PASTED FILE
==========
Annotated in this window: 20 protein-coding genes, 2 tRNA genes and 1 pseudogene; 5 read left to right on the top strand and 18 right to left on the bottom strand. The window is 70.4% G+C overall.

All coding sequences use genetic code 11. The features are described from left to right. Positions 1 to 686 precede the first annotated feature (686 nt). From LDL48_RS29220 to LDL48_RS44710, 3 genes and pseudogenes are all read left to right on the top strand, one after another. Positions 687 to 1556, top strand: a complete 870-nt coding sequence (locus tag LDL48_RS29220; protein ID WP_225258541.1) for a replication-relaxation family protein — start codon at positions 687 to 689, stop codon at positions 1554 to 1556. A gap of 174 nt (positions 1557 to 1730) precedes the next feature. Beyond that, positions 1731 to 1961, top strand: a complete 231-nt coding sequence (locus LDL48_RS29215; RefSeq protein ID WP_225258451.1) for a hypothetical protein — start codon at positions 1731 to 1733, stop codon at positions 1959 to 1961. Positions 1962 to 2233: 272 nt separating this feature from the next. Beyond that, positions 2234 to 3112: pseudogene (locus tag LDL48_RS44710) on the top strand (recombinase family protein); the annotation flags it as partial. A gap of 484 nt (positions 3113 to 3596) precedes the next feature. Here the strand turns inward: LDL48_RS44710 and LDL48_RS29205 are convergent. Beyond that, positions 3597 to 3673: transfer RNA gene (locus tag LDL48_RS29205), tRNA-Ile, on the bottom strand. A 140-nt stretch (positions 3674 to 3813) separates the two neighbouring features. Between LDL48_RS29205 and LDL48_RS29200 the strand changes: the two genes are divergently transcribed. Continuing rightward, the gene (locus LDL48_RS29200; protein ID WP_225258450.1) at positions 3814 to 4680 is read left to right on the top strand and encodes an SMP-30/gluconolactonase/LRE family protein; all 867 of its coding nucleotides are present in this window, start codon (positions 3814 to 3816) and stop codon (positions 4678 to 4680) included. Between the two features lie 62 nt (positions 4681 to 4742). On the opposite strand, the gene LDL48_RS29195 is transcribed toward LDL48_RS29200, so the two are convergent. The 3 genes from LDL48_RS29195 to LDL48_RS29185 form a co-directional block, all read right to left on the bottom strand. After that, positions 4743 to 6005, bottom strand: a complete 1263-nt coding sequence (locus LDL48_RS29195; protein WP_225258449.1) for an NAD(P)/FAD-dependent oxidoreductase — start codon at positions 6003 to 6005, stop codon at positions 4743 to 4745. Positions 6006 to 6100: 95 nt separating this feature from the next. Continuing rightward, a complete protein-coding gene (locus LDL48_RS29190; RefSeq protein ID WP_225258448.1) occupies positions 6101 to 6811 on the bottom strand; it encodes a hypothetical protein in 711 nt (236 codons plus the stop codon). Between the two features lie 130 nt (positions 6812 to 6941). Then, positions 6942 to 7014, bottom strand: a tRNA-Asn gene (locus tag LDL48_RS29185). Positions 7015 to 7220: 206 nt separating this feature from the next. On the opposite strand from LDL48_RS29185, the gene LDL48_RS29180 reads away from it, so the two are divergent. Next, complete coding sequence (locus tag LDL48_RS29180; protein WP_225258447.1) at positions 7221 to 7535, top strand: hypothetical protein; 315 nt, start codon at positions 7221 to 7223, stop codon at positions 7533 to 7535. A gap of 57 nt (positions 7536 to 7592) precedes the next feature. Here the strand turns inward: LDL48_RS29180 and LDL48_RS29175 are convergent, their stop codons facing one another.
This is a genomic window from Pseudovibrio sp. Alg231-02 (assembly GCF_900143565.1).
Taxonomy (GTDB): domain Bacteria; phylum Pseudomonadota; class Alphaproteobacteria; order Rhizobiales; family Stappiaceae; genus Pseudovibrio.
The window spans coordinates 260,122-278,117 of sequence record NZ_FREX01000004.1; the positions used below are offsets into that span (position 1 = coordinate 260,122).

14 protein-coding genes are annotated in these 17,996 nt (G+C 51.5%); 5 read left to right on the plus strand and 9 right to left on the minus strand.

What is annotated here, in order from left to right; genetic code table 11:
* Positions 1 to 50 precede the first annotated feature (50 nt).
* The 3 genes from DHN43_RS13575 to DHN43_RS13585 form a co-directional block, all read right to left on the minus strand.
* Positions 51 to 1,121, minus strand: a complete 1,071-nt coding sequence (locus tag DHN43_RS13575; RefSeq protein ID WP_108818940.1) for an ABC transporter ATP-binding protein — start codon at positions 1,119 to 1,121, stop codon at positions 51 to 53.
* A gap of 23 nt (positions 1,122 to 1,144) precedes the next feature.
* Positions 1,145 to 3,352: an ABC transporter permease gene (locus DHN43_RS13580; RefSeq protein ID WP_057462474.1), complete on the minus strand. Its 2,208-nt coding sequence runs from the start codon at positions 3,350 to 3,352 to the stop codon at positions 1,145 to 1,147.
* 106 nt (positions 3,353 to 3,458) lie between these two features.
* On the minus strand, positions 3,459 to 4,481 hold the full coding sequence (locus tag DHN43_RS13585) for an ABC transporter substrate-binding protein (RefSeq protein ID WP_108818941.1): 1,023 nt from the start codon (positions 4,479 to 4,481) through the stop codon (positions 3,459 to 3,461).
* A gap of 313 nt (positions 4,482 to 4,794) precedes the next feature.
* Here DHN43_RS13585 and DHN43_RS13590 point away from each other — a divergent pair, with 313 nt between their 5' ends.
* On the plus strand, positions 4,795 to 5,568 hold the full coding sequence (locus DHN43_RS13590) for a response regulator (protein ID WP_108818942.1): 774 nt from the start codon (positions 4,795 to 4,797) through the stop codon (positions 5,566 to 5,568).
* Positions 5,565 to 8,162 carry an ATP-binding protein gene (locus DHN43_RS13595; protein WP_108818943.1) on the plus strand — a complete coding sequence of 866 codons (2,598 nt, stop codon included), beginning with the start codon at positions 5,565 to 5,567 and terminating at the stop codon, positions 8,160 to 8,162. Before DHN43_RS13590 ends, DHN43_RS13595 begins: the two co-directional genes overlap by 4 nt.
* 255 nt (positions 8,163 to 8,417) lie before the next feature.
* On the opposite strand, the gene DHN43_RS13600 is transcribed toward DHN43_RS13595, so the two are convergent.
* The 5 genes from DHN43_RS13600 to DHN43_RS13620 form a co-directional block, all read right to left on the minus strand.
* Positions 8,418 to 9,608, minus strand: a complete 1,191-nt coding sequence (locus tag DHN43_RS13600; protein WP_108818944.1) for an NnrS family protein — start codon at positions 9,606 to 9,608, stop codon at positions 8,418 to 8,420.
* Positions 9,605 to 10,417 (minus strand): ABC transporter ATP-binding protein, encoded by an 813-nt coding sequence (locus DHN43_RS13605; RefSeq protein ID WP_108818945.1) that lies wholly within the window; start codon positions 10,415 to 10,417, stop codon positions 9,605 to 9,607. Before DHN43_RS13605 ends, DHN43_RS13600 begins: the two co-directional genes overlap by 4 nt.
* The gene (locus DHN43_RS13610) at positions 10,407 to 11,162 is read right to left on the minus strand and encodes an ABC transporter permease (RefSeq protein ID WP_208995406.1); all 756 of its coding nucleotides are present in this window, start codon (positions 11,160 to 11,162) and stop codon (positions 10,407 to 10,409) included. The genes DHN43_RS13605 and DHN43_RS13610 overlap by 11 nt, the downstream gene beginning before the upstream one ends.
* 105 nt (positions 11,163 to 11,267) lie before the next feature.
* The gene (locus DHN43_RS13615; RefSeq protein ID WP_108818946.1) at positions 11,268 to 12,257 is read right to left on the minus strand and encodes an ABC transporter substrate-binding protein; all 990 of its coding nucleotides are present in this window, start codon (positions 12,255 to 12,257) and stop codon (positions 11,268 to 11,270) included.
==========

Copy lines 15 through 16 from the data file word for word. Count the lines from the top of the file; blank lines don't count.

* A gap of 313 nt (positions 4,482 to 4,794) precedes the next feature.
* Here DHN43_RS13585 and DHN43_RS13590 point away from each other — a divergent pair, with 313 nt between their 5' ends.